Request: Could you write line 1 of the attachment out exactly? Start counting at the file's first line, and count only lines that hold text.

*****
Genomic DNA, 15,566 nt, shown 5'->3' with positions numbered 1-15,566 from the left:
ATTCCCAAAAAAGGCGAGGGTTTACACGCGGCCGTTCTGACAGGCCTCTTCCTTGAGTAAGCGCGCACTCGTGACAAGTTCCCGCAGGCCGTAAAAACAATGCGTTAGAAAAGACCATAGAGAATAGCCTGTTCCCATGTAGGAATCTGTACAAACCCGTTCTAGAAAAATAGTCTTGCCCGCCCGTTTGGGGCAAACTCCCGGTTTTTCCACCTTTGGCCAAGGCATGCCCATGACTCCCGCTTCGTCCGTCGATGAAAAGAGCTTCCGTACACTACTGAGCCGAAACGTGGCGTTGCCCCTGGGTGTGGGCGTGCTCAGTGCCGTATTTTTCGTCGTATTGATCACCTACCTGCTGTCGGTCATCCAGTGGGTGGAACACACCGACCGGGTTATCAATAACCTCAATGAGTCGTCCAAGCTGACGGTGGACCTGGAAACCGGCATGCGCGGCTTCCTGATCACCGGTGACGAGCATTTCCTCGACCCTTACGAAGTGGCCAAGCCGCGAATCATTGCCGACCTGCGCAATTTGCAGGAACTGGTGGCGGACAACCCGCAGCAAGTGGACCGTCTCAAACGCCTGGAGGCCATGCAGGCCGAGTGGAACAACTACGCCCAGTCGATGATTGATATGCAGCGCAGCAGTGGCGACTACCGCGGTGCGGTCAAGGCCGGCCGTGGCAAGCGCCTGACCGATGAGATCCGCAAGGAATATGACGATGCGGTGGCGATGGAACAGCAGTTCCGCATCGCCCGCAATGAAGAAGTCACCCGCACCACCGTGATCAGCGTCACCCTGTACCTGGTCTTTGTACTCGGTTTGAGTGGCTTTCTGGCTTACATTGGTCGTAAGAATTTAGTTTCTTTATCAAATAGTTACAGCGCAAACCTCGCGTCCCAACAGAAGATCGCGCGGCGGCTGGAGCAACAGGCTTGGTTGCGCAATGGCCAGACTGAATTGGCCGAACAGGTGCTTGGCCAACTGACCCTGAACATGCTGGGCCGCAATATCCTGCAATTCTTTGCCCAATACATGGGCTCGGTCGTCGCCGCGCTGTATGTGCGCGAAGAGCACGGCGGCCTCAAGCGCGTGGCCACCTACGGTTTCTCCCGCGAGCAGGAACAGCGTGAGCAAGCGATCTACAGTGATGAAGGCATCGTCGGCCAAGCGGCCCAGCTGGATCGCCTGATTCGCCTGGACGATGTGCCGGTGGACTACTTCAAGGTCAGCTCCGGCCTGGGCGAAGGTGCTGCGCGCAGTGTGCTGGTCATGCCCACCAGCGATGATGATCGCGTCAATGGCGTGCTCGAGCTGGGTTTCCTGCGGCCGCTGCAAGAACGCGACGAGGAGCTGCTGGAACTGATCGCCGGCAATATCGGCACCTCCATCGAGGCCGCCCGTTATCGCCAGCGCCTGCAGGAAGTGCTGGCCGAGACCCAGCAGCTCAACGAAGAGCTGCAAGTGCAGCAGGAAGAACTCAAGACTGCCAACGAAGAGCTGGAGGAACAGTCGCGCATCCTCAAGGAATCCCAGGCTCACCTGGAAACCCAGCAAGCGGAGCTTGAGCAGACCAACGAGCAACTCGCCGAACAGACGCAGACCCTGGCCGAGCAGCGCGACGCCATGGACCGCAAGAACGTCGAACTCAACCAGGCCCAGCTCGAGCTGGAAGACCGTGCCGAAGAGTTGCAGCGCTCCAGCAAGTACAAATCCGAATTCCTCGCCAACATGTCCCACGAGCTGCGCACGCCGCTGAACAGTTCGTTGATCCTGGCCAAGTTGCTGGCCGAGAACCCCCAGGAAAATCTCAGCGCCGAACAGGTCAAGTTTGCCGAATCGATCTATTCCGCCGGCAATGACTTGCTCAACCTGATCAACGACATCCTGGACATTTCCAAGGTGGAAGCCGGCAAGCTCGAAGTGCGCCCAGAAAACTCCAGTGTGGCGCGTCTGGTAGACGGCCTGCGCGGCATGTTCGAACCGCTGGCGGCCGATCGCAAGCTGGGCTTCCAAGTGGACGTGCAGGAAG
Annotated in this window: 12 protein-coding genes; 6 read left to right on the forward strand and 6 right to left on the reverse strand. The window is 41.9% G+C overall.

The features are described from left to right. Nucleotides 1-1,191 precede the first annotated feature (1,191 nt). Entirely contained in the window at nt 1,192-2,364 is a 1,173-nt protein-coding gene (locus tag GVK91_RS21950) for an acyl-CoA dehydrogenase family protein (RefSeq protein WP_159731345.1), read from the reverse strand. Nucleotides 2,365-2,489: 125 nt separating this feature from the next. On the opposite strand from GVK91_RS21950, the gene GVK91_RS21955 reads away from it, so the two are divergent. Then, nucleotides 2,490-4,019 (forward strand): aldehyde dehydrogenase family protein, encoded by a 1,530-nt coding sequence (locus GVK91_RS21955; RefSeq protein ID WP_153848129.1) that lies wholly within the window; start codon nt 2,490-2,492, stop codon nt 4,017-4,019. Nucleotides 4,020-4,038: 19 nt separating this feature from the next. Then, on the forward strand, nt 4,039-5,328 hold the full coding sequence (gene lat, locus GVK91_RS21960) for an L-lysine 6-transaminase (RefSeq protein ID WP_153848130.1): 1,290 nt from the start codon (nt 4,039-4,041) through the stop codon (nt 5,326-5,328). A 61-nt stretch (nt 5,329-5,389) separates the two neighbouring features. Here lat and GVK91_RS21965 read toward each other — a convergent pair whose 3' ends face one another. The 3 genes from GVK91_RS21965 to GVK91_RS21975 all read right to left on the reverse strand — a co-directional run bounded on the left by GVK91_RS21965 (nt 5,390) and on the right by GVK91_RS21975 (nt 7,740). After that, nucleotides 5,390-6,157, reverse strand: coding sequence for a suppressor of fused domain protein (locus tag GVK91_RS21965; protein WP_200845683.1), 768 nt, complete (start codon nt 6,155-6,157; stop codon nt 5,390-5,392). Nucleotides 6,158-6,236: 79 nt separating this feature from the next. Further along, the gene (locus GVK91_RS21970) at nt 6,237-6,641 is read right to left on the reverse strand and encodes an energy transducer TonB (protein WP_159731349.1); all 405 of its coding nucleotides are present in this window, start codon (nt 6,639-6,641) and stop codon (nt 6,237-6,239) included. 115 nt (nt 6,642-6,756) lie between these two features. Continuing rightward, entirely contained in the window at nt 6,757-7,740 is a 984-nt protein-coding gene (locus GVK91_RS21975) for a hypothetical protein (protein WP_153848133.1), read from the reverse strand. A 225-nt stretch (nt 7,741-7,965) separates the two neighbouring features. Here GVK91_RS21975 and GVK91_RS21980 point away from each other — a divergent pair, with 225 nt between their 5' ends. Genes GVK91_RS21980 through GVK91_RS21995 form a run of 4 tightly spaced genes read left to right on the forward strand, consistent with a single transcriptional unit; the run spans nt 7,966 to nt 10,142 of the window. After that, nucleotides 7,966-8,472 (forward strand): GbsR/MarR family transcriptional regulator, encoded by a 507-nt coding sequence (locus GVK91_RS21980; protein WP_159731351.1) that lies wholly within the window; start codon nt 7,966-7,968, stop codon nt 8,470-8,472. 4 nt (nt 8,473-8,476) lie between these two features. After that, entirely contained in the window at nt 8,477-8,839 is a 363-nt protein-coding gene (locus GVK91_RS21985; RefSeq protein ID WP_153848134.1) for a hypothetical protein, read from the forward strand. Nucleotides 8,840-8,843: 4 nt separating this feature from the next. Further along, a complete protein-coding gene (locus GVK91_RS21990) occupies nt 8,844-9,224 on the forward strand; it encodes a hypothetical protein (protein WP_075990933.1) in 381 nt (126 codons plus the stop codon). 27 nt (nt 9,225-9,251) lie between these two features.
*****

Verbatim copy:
Genomic DNA, 15,566 nt, shown 5'->3' with positions numbered 1-15,566 from the left: